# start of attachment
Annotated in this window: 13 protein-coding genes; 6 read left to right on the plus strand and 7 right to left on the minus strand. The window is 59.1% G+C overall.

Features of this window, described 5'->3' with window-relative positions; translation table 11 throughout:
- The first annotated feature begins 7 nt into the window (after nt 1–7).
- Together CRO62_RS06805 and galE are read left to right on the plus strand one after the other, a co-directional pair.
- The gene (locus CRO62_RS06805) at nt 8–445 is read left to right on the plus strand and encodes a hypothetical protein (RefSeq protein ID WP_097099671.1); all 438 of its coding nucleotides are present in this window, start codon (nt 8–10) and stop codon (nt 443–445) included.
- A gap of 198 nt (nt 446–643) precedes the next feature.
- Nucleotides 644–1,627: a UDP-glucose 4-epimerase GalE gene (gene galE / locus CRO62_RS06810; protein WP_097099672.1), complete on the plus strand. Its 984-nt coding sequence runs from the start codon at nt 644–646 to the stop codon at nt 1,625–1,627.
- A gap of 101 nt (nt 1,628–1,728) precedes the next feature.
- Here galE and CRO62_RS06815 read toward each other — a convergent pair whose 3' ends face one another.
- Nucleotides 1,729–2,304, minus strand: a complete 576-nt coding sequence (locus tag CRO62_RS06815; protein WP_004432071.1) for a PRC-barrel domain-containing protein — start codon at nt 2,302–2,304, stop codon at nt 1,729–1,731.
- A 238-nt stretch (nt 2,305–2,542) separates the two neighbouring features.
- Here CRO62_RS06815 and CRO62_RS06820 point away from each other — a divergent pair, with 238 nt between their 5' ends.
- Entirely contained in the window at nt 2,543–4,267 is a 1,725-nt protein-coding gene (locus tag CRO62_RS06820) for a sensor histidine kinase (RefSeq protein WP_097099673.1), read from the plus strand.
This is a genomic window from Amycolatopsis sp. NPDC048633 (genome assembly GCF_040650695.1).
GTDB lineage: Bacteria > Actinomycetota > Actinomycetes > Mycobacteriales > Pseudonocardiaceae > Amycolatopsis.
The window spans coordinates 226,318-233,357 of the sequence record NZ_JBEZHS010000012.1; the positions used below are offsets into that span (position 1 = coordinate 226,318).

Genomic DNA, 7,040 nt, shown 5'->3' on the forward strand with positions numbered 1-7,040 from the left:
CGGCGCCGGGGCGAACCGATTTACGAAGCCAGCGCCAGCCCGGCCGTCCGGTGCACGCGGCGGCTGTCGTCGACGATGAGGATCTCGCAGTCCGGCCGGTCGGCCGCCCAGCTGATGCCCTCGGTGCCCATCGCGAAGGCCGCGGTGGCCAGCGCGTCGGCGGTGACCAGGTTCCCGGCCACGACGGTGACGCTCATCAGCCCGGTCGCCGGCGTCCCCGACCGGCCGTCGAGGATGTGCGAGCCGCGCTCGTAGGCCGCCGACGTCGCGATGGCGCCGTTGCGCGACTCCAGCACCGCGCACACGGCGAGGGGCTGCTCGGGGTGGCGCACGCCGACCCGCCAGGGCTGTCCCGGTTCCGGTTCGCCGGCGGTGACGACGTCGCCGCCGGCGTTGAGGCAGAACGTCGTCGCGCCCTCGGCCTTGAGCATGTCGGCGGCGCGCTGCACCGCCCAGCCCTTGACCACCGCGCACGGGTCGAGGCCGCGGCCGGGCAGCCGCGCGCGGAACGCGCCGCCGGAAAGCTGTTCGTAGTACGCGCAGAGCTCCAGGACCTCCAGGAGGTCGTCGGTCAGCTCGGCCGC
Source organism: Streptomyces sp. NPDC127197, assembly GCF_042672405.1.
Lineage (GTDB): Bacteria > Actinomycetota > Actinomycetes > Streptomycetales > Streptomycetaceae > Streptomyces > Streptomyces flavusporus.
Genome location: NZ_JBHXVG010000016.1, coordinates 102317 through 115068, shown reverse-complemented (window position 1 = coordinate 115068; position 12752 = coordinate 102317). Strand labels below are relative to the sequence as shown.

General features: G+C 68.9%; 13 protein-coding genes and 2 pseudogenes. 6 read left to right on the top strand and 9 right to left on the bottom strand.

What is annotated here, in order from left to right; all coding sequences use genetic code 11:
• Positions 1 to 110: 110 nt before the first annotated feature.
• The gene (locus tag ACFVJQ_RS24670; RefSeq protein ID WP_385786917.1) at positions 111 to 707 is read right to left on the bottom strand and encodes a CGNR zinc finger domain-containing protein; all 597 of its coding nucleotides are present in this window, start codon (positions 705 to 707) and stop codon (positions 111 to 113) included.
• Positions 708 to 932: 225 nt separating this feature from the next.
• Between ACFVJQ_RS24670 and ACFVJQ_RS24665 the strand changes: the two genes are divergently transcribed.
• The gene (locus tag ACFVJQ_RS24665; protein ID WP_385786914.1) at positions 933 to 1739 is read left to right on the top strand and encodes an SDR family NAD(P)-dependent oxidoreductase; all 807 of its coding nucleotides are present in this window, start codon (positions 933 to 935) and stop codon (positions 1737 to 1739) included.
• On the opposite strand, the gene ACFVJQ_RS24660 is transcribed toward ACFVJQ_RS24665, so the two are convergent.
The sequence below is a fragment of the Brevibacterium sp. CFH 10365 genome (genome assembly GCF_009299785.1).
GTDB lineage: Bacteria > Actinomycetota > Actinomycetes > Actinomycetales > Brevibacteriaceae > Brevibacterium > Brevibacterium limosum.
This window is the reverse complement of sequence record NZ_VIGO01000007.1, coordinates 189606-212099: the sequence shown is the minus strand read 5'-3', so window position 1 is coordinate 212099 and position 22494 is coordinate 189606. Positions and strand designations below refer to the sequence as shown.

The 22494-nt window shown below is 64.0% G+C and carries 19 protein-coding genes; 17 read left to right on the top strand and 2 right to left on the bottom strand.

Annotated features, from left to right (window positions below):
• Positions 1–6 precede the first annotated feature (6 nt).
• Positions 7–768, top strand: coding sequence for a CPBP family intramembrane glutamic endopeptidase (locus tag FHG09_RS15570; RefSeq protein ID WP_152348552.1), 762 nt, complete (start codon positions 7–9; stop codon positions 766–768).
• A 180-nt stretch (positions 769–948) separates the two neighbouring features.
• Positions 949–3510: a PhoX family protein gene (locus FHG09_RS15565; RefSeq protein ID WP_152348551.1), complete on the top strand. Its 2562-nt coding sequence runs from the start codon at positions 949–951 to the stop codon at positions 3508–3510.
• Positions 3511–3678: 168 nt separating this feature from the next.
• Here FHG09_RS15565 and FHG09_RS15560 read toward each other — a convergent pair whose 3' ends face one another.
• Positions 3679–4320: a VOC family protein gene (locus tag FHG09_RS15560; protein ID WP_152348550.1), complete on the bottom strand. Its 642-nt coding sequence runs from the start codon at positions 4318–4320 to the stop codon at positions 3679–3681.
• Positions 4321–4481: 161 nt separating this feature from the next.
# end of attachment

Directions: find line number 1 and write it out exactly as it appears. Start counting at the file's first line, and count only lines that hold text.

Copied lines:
Annotated in this window: 13 protein-coding genes; 6 read left to right on the plus strand and 7 right to left on the minus strand. The window is 59.1% G+C overall.